The whole list apart from the last three will be 100% consolidated. The entity in which they own 80% they will fully consolidate 100% of the assets, liabilities, revenues and expenses and create a non-controlling interest for the 20% they don’t own. For the entity in which they own 50% they can choose whether they use equity method accounting (or under IFRS they can elect to use proportional consolidation) For the entities in which they own 25% they must use equity method accounting.
Nature of an Acquisition:
Any merger analysis is highly dependent on the nature of the acquisition. There are two things one must consider:
- Whether the target is a public company or a private company
- Whether the acquiring company is acquiring the assets or buying the shares of the target company [start here]
In this case, it doesn’t make a difference whether the target company is a public or a private company. The acquisition gets incorporated into the acquirer’s balance sheet, like the purchase of any other asset. Financing items change (cash, debt, and equity), and the asset and liability accounts rise. No new subsidiary gets created. The pricing is based on the enterprise value (EV) of the target company.
If the acquisition involves buying the target’s shares or equity, then it makes a difference whether this target is a public or private company.
If the target is a private company, each party will sign up to a Sale and Purchase Agreement. The acquired company becomes a subsidiary of the acquirer. Both balance sheets are fully consolidated. The pricing can either be based on the enterprise value or an equity value basis.
If the target is a public company, the process is similar to buying a private company but highly regulated. For example, things like making an offer or collecting responses should be done in a timely manner. The pricing is on a per-share basis because the acquisition process involves acquiring shares from public shareholders. Also, we can measure the control premium (the difference between the offer price and the unaffected price.) For example, if the offer price is $5 and the unaffected price is $4, then the shareholders would receive a premium $1 per share to give up control of the business.
Financing for Acquisitions
Debt and equity are the two main sources of finance for an M&A transaction. Cash balances can also be used, but usually acquirers don’t have large amounts of cash on their balance sheet.
The amount of debt that can be raised to fund the acquisition will depend on the acquiring and target companies’ consolidated debt capacity after the deal. The LTM EBITDA multiple (using a credit methodology) can help in calculating the maximum debt capacity of a company. Once you understand the maximum consolidated debt capacity, you deduct the pre-deal debt of the two companies. For example, a maximum consolidated debt capacity is 800, and the pre-deal debt is 500, this will give a debt capacity of 300 to finance the acquisition. The interest rate attributable to the debt will depend on the risk of the two companies on a consolidated basis.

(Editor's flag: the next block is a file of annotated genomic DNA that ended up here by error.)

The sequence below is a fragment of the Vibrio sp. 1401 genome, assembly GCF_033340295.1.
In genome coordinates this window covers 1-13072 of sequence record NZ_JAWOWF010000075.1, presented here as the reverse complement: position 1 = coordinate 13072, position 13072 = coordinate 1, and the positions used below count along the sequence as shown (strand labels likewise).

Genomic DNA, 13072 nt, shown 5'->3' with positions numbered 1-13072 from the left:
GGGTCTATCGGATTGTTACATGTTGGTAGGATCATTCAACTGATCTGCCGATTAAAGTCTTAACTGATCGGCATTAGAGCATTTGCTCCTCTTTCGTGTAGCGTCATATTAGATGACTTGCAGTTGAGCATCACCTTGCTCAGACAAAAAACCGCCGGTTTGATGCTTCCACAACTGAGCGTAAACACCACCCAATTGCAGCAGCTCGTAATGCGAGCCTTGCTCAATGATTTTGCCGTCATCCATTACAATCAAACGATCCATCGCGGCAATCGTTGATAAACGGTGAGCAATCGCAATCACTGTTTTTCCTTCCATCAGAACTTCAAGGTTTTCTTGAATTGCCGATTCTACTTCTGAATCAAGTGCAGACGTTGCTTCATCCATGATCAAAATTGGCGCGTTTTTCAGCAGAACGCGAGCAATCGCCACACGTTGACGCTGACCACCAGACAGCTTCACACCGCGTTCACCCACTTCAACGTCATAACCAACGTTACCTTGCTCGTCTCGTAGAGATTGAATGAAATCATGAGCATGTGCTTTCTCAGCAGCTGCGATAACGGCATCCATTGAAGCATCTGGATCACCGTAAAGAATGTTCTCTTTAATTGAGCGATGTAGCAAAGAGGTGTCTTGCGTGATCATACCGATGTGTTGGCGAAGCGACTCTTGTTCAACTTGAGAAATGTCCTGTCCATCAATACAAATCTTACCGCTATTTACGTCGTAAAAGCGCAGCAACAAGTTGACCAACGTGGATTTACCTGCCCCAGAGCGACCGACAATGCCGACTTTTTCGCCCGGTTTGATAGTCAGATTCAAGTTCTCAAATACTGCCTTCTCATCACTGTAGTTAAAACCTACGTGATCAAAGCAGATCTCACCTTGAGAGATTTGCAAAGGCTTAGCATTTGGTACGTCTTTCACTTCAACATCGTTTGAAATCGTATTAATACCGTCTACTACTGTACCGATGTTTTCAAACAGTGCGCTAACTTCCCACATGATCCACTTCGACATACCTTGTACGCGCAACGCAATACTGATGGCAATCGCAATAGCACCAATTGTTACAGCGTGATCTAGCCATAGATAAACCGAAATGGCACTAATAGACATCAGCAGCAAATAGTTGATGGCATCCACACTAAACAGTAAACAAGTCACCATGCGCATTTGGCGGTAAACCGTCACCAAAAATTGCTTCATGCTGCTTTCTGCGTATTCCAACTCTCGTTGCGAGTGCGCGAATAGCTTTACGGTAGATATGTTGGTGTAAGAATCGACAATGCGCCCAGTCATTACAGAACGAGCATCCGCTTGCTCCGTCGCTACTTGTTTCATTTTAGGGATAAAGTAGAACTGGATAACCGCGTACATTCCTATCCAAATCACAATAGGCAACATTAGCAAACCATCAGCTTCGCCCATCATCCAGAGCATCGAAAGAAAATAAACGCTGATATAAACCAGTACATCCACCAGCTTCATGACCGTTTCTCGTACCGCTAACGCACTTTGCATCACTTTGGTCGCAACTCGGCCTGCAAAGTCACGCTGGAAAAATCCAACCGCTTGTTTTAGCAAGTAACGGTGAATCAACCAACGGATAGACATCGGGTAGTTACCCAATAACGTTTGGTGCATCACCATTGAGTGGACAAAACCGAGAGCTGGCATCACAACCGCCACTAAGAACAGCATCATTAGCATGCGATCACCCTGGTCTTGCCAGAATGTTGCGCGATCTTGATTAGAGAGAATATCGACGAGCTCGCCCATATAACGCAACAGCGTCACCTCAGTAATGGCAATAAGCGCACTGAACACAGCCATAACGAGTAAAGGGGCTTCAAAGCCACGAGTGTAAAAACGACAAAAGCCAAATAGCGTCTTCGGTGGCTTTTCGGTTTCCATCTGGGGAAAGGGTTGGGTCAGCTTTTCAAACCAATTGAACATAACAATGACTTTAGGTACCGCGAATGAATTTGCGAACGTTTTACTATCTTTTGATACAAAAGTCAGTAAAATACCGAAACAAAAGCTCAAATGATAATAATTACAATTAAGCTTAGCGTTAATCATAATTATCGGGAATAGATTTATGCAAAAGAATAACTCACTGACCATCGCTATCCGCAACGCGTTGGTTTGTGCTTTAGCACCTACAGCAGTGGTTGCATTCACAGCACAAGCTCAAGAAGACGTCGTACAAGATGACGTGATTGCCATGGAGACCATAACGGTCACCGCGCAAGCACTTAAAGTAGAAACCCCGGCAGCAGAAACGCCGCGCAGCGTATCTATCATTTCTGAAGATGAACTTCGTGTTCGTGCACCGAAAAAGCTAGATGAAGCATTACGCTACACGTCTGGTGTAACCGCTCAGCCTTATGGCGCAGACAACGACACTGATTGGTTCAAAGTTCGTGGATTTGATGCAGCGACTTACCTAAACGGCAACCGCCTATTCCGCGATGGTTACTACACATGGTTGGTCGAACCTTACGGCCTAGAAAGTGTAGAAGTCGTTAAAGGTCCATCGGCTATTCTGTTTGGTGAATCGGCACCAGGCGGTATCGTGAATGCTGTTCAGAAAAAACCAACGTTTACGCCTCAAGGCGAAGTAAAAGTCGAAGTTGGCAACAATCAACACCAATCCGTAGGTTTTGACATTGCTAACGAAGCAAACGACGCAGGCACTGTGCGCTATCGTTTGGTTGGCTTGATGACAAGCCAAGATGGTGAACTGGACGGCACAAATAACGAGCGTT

Usually, equity funding is more expensive than debt. Also, issuing new shares will dilute the ownership of existing shareholders, and synergies will be shared between the new and old shareholders. Equity funding is usually used where there is limited debt capacity or where the existing capacity is already used up. The volatility of share prices can impact the amount to be paid for the acquisition. For example, in an all equity financed acquisition if the acquirer’s share price falls then either the target shareholders will have to accept lower value, or the acquirer will need to issue more shares and accept greater dilution.
Acquisitions are evaluated in different ways:
- Most common for a public company is looking at the change in the acquirer’s forecast diluted earnings per share. Does the acquisition result in the earnings per share pricing or falling? This analysis is known as accretion/dilution.
- Increasingly companies are also looking at the comparison of the Return on invested capital versus the target’s Weighted Average Cost of Capital. The invested capital is the acquisition Enterprise Value plus any acquisition fees, and the return is the target’s Net Operating Profit After Tax (NOPAT) plus any after-tax synergies.
- For public target companies, we can calculate the control premium using the equity acquisition price less the unaffected equity price. We can then compare this to the present value of deal synergies. The value of the synergies should be significantly higher than the price paid in most circumstances.